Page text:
The Theologian’s Theologian
It has been said that H. Richard Niebuhr (September 3, 1894 – July 5, 1962) was out to reform the church while his older brother Reinhold Niebuhr was out to reform our politics. While it may not be that neat and tidy, Reinhold Niebuhr was much more of a public and political figure. To this day, Reinhold Niebuhr is still quoted (and many times misappropriated) by politicians on both sides of the aisle.
H. Richard Niebuhr, though, is no less significant in his contribution to theology and ethics. In fact, because of his careful, penetrating, and creative scholarship, he has been referred to as a “theologian’s theologian.” He was also way ahead of his time in thinking through many of the issues we face today in a pluralistic and relativistic culture.
For example, in Meaning of Revelation (my favorite of his in which I have highlighted at least 2/3 of the book) Niebuhr points out that while God is surely absolute and transcendent, human beings are not. Humans are a part of the flux and movement of the world. Because of this, how God is apprehended is never permanent. God is always understood differently by people at different times in history and in different social locations. Niebuhr's theology shows great sensitivity to how expressions of faith differ from one religious community to another. While this may sound common to many of us now, it was groundbreaking work in the time of Niebuhr.
His most famous book was Christ and Culture published in 1951. The material for this book was taken from five lectures he gave at our own Austin Presbyterian Theological Seminary in 1949. In this seminal book Niebuhr lays out five archetypes for how Christianity interacts with the world.
1) Christ against Culture:
Loyalty to Christ and the church entails a rejection of culture and society. The lines between the church and the world are sharp because the church is a community whose existence judges the world. Niebuhr credits the impressive sincerity of adherents to this position, but he rejects it as inadequate for its inability to extricate itself from the culture it condemns. From the left, Stanley Hauerwas and Will Willimon’s more recent book “Resident Aliens” might represent this view and from the right, Rod Dehrer’s new book “The Benedict Option” would fall into this category.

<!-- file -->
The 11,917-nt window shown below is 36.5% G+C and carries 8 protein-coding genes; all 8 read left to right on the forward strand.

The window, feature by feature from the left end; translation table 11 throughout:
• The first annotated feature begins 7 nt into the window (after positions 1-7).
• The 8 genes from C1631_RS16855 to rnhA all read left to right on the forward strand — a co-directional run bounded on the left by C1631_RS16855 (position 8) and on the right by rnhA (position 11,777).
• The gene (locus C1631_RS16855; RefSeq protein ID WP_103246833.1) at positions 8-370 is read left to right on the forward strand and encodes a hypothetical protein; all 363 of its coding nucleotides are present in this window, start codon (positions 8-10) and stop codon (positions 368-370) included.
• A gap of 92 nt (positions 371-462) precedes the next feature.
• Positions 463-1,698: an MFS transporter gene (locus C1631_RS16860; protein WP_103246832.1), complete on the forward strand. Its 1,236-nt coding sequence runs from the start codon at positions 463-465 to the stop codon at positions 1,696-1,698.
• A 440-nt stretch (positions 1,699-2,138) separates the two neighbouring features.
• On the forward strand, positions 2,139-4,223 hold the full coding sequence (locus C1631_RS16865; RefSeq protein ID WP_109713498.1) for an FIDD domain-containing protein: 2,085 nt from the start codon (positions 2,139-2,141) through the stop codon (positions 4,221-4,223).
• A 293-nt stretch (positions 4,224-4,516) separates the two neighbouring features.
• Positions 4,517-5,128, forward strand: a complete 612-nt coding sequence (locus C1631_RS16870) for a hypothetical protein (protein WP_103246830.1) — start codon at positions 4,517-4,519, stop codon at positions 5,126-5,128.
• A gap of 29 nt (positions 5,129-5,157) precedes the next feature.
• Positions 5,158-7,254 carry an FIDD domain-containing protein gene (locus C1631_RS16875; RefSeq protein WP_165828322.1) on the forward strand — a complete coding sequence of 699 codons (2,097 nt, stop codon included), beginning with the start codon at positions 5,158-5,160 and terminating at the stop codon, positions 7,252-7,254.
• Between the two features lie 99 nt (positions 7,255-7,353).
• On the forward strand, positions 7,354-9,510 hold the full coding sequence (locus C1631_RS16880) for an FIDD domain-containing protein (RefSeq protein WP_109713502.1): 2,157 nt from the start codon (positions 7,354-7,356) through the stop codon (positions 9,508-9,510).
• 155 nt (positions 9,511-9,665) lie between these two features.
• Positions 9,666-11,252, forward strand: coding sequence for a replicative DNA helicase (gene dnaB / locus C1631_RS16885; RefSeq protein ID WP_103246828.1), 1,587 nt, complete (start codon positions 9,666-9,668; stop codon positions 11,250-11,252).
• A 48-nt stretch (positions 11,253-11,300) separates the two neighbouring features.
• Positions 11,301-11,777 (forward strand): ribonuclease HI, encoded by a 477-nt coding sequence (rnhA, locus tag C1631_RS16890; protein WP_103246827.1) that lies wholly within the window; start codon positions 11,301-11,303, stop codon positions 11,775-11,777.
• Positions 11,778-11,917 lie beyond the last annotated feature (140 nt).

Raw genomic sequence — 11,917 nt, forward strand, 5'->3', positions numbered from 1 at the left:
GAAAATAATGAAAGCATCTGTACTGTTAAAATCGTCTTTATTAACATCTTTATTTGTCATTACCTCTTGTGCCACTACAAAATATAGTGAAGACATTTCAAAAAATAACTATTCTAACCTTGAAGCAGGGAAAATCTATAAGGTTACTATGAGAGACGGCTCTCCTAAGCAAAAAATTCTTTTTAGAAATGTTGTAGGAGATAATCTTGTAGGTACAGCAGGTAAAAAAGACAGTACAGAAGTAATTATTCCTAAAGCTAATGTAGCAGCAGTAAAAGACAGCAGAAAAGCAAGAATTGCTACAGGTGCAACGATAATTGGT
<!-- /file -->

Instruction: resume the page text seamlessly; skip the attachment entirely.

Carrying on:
2) Christ of Culture:
For The Christ of Culture position, the commonality is a lack of tension between the church and the world. Niebuhr sees this view as inadequate for allowing loyalty to culture trump loyalty to Christ, to the point the New Testament Jesus gets replaced with an idol that shares his name. His strong critique of this position likely comes from his first major book, “The Social Sources of Denominationalism” (1929) in which he is highly critical of racial, nationalistic and political forces that had made the church in their own image instead of the image of the body of Christ. In a 1935 book, “Church Against the World” he also pointed to the "captivity" of the churches by the culture and pleaded for the church's liberation and independence from capitalism, nationalism, and humanism.